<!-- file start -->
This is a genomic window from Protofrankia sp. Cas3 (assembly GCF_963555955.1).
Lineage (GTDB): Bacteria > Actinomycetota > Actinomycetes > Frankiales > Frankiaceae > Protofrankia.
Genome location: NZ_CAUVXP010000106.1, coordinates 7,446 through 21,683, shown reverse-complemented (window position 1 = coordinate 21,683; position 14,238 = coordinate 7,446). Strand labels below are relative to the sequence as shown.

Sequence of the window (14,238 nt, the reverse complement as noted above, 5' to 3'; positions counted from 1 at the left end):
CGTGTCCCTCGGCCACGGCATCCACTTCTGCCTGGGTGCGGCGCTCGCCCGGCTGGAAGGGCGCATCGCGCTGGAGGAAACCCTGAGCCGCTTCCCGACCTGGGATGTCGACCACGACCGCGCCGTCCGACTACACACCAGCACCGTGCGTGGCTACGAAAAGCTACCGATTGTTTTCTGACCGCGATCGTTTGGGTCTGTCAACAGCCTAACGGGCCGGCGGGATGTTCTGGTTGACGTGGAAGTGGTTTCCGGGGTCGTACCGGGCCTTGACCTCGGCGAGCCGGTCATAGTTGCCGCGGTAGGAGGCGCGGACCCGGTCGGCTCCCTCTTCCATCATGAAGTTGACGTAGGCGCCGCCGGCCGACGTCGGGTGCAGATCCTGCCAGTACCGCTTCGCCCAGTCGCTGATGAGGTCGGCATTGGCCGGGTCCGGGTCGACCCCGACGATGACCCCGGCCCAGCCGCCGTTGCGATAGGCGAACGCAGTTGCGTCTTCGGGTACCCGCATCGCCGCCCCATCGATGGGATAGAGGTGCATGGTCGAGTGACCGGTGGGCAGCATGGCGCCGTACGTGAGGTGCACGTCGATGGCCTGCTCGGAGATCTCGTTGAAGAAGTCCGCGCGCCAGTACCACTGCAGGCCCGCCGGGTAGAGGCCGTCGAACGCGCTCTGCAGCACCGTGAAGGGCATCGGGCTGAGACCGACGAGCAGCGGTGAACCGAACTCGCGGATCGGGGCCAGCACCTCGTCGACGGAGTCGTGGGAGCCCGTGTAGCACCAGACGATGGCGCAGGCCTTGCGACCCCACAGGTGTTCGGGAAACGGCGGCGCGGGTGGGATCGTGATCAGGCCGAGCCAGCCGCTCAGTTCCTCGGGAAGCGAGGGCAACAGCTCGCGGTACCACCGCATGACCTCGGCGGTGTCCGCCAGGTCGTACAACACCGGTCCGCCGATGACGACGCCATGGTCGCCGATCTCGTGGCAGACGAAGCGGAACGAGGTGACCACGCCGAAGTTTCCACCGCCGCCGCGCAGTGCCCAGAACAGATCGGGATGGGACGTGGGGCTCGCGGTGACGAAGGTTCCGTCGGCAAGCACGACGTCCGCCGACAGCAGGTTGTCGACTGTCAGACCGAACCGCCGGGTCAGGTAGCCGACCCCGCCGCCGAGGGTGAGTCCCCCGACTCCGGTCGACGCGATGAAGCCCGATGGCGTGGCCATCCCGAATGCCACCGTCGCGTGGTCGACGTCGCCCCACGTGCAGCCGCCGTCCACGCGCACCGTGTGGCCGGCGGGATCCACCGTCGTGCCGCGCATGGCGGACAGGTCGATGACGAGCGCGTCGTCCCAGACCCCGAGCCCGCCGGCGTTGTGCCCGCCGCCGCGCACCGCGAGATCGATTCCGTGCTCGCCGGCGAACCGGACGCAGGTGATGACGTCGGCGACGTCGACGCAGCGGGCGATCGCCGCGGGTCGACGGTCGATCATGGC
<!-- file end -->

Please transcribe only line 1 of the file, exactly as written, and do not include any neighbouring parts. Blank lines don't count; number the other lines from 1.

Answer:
This is a genomic window from Protofrankia sp. Cas3 (assembly GCF_963555955.1).